10 things to keep in mind when switching from React to React Native

Today, web developers take a great interest in mobile development, sometimes without realizing that this is a completely different world. However, working with React-Native is a little easier for React developers, but with some caveats. In this post, I’ll share what mobile developers can face on the journey from React to React Native.


First, let me remind you that React Native (RN) is a cross-platform technology for building mobile apps. Many people think that its main advantage is the use of a single codebase for two applications, but I do not consider this to be the most valuable in RN. The core value is using React with all its benefits, including the wider web development community. It makes perfect sense for React developers to start building mobile apps with React Native after having a solid experience with React. But the mobile world is very different from the web. Today I want to share what to keep in mind as you dive into the world of mobile development.

1. SCREEN COMPACT

CSS assumes that you are working with a pixel as a physical unit of 1 / 96th of an inch. This is useful if you are creating a website only for desktop computers, but when working on a site for mobile devices, you need to consider different screen densities. That’s why you need different margins, padding for different devices, and different assets (like images) for them. There is a good articleexplaining the mobile approach. Alternatively, you can refer directly to the resource Android Developer

2. NAVIGATION

A web browser usually has the current page, a back button for storing history, and other anchors. In the mobile version of the site, instead, we have screens, and navigation between them, acting in clear patterns: navigation through tabs, along the stack, and backtracking. You can’t use React-router for this, but you can use instead React navigation library for responsive navigation.

Animated tab navigation in React-Native

3. STYLES

Here in the mobile world, CSS won’t work, and none of the solutions that work with it work. You cannot use CSS-in-JS, LESS, or anything else. Instead, you can use JSON objects to define component styles.
Note:

  • always use StyleSheet.create ({})so that React-Native can cache styles;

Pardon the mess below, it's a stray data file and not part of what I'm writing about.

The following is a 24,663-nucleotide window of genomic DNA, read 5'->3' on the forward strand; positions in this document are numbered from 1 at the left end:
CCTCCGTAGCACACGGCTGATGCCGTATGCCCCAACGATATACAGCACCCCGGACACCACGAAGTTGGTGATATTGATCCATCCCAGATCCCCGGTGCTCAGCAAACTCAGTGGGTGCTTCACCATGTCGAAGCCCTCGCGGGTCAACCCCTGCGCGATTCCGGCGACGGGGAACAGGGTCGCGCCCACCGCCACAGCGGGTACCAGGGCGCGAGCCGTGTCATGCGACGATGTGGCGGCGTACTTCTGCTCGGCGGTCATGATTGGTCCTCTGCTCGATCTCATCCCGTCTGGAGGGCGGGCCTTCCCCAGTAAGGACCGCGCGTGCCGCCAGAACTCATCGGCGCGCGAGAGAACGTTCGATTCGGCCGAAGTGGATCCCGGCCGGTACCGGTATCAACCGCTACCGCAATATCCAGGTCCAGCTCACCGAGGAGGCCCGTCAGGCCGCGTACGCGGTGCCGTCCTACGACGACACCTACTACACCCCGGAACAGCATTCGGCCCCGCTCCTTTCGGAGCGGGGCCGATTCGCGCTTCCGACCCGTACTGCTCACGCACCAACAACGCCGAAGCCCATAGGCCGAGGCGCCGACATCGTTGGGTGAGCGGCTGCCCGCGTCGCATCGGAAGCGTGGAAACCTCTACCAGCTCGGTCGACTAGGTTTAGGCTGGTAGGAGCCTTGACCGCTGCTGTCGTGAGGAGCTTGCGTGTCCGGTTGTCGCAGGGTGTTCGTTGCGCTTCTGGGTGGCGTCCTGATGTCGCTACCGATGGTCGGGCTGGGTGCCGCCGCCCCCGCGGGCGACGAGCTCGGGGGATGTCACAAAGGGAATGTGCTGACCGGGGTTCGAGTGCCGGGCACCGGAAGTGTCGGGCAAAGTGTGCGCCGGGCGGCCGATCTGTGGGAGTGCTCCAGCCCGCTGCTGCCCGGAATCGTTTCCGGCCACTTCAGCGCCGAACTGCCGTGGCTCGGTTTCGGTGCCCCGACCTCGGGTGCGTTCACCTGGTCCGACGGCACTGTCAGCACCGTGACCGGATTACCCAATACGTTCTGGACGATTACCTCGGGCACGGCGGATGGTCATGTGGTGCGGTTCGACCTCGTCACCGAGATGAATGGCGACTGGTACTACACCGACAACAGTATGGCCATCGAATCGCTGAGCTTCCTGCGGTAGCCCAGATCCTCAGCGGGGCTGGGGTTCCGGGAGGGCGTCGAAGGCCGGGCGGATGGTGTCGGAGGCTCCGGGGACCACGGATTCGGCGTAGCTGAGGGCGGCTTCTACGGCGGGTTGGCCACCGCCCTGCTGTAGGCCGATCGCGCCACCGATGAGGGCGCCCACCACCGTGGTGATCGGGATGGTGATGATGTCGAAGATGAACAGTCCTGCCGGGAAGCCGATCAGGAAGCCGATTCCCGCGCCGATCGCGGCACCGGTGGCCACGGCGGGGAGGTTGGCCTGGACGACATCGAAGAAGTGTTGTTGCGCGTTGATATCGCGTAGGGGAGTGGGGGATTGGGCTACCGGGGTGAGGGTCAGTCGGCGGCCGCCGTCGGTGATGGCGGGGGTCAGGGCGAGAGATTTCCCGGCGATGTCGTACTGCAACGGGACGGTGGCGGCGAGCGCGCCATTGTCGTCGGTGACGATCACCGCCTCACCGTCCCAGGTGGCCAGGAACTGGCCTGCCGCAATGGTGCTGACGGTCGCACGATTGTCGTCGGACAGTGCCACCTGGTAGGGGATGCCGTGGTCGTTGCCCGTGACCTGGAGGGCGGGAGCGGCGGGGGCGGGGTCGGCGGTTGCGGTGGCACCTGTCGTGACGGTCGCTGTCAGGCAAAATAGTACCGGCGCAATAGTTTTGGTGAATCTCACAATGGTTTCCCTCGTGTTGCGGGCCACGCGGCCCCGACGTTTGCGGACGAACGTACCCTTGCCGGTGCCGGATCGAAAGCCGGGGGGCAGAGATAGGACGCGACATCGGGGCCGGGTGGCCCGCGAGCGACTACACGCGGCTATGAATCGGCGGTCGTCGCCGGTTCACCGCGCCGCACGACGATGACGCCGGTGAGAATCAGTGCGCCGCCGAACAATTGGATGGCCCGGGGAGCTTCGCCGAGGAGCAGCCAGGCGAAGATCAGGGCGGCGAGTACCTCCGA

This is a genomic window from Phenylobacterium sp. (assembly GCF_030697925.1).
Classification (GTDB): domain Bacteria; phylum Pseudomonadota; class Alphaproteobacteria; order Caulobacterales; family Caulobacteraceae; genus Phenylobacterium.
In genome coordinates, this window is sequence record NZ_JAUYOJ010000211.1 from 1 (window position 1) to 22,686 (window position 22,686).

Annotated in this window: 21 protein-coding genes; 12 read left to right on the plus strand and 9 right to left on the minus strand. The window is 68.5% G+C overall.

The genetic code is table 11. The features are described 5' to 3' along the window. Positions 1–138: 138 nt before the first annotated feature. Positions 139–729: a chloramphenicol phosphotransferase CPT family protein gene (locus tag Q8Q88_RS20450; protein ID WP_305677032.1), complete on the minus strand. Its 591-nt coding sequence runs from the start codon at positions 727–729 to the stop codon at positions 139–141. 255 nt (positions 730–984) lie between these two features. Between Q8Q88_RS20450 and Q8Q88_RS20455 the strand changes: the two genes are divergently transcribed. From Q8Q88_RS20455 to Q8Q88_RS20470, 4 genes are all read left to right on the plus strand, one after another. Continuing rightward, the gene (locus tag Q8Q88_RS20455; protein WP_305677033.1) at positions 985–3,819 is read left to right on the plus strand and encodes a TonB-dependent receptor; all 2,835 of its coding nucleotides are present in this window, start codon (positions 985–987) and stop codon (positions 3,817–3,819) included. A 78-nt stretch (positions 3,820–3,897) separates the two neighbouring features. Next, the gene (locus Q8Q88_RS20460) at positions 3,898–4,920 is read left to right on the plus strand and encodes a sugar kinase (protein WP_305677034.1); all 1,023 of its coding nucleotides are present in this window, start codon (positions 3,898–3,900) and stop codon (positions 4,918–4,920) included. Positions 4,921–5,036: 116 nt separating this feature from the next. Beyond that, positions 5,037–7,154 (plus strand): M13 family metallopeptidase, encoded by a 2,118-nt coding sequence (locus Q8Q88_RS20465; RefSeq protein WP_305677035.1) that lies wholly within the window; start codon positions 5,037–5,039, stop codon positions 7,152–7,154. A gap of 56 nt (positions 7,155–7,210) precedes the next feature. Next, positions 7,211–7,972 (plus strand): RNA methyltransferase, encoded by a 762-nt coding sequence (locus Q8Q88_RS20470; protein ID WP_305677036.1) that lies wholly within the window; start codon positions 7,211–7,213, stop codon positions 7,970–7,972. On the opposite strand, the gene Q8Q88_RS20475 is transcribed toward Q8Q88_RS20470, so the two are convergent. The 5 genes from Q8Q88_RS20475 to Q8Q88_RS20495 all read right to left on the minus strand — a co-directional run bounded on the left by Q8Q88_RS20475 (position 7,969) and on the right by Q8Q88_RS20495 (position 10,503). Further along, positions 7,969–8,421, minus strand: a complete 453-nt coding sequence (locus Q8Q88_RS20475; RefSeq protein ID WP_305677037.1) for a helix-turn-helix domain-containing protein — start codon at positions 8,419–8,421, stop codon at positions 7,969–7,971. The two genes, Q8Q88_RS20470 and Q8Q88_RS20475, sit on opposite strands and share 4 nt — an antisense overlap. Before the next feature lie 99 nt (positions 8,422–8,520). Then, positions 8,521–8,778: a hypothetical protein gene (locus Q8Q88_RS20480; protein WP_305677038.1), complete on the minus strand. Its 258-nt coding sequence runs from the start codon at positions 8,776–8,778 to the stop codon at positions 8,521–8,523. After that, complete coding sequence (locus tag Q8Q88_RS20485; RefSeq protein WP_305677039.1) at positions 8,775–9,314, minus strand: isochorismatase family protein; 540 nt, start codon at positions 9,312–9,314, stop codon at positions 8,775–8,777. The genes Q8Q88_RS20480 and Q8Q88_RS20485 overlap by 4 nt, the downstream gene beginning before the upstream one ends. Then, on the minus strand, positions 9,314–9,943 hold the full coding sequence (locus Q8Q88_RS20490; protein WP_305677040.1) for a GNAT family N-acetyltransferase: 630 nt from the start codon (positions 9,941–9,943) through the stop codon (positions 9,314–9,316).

• Flexbox is still here, only it has a different name.


Styles example of React-Native

4. NETWORK

If you are building a website or desktop application with React (say Electron), then you can rely on a good and reasonably stable internet connection. But now we are talking about mobile devices, and here the Internet can be very slow, unstable, or even absent. Therefore, it is necessary to develop an application with this peculiarity in mind: connection requests, working offline (caching, for example). The connection can also break during the operation, so you need to be prepared for this.

5. SIGNATURE

Unlike a website, which can simply be deployed to an S3-compatible storage, a mobile app must be digitally signed in order for the phone to verify that the developer is trusted. This process can be really laborious, especially for iOS, where you need to buy a program for a developer, create application id, profile, generate and export a signing certificate… On the Android platform it looks simpler: you can generate all the data you need with one command line or with Android Studio and distribute the application right away.

6. DISTRIBUTION

Again: you can’t just upload content to S3 or a virtual machine. You need to go through Google Play and the App Store or distribute your application outside the official store, for example, if the application is corporate, intended only for employees of one organization. The App Store, however, simply will not allow publishing the application directly to the App Store, you will have to use some kind of MDM solution or simply distribute it via MS App Center, Firebase Distribution, etc.
In addition, there are many rules in stores that must be followed. These include icons, graphics, user interface guidelines, permissions, security and more.

7. TOOLS

You can also use VSCode or WebStore or even Vim to edit your code and Chrome as a debugger, or you can use Xcode and Android Studioto get more benefits like logs, monitoring tools, file editing and other things. You’ll also love Flipper, Reactotron, and other tools that will speed up your work with React-Native.

React-Native in WebStorm IDE

8. EMULATORS, SIMULATORS AND DEVICES.

For web development, multiple browsers are sufficient. For mobile development, you need to run the code on a mobile device: you can use your phone, but you are unlikely to have devices with both Android and iOS at your fingertips.
Good news: you can use Android emulators (which can be downloaded and run from Android Studio) or iOS simulators built from Xcode if you’re on a Mac (no, you can’t have iOS simulators on any other hardware, at least legally ). It’s a totally new experience, but fun.

9. COMMUNICATION WITH NATIVE CODE.

Your js code will stay with you, but it will also interact with native code (Kotlin, Swift). The application must be properly linked, otherwise it may crash or malfunction. The good news is that when working with React-Native since version 0.60, linking happens automatically for most external libraries.

Architecture of a React-Native application

10. REPEATING THE CODE

Great news, finally! If you are building both a web application and a mobile application, then you can reuse some of the code. You can definitely reuse the entire domain and network code, since there is no specificity for the Internet or mobile devices. You will most likely be able to reuse business logic as well, but this is less likely.

In future articles, I hope to take a closer look at each of these points.

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